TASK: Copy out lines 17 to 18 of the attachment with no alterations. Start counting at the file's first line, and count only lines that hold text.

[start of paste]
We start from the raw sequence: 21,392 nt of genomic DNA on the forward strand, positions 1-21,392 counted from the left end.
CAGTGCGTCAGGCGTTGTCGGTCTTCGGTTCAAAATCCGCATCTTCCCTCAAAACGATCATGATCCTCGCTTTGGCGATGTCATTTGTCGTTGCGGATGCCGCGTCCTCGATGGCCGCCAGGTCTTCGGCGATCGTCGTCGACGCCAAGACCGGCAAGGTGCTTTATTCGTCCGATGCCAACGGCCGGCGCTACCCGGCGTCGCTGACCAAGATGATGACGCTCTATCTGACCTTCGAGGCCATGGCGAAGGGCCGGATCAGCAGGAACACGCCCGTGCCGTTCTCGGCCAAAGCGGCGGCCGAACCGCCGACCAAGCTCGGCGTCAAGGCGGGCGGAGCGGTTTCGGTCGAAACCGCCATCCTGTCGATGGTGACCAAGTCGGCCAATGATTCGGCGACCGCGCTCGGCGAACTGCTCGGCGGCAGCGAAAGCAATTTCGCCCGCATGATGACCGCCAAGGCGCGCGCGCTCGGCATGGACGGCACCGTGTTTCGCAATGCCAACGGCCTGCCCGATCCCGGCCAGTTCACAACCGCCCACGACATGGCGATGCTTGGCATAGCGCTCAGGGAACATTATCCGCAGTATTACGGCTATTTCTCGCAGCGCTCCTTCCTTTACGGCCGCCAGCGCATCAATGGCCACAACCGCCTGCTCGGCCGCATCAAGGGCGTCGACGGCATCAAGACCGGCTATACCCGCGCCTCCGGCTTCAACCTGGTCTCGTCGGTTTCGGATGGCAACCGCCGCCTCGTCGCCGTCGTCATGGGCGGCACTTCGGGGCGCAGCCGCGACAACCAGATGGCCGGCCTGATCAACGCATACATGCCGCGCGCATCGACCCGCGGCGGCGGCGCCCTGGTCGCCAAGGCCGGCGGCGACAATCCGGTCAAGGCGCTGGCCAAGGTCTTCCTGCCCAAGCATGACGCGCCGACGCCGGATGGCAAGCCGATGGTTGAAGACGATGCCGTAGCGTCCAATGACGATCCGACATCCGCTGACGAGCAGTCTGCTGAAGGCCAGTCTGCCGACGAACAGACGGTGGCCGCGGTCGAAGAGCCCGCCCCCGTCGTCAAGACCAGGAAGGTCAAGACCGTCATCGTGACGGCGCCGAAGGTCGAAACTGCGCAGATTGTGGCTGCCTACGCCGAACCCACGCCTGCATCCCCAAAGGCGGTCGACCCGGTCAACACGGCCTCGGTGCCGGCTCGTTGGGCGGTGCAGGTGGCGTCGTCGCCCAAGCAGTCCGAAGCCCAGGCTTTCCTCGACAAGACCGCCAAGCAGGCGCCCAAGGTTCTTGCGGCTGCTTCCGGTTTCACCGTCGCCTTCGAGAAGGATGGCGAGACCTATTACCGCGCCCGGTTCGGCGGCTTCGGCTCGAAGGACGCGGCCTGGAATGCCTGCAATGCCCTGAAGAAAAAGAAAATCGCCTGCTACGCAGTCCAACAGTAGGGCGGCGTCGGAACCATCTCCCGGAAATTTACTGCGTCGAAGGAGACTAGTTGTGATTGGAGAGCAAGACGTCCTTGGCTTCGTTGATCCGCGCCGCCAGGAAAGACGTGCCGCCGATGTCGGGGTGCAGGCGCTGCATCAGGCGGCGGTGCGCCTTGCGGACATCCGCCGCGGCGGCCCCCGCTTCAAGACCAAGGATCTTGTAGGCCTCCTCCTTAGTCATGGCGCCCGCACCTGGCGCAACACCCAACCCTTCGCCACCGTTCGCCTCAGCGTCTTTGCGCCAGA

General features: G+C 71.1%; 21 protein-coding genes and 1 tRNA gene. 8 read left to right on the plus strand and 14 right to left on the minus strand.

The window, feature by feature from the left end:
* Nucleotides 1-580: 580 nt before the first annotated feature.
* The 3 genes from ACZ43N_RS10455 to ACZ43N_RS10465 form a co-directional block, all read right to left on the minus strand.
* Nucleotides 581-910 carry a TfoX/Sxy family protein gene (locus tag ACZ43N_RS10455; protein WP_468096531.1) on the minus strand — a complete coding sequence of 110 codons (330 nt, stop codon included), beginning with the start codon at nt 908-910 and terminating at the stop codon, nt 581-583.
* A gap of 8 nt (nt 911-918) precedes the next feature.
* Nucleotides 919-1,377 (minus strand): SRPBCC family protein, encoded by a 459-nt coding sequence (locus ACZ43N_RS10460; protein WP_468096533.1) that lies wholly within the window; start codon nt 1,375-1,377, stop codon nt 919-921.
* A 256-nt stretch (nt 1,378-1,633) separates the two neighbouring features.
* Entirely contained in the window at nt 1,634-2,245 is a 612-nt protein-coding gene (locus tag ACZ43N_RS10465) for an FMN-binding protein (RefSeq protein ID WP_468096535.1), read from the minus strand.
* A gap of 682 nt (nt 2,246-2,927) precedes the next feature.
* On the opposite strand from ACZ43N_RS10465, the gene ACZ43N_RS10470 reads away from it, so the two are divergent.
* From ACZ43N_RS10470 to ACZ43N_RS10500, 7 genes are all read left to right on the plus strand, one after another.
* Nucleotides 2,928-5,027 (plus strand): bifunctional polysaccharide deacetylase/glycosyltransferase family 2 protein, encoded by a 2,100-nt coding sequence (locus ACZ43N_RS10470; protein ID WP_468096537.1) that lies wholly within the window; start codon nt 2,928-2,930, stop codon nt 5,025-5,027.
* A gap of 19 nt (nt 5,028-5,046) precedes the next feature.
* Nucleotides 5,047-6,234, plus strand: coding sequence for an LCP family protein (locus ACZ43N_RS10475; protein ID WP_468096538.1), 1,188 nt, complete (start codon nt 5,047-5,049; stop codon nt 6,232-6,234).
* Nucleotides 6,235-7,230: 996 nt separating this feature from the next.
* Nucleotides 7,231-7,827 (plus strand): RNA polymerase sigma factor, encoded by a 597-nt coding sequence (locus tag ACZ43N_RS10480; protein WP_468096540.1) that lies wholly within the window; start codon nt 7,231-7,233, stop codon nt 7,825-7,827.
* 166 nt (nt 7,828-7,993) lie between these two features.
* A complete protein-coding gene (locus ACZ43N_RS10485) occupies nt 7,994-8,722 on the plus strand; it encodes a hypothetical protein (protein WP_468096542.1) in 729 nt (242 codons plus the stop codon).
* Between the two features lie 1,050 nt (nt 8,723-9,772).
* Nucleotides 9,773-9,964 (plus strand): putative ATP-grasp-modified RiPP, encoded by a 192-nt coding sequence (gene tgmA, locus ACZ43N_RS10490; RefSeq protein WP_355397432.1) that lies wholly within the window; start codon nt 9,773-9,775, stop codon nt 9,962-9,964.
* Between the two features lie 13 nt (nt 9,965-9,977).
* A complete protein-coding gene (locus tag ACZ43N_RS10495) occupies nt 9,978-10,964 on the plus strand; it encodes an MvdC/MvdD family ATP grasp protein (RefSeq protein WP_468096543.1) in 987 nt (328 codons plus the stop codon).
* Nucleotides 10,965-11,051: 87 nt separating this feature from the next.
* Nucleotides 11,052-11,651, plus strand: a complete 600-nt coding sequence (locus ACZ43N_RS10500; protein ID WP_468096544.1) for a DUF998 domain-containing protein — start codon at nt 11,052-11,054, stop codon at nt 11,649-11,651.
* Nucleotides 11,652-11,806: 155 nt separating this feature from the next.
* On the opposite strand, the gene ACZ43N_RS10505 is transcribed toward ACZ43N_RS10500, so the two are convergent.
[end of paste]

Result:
* Nucleotides 5,047-6,234, plus strand: coding sequence for an LCP family protein (locus ACZ43N_RS10475; protein ID WP_468096538.1), 1,188 nt, complete (start codon nt 5,047-5,049; stop codon nt 6,232-6,234).
* Nucleotides 6,235-7,230: 996 nt separating this feature from the next.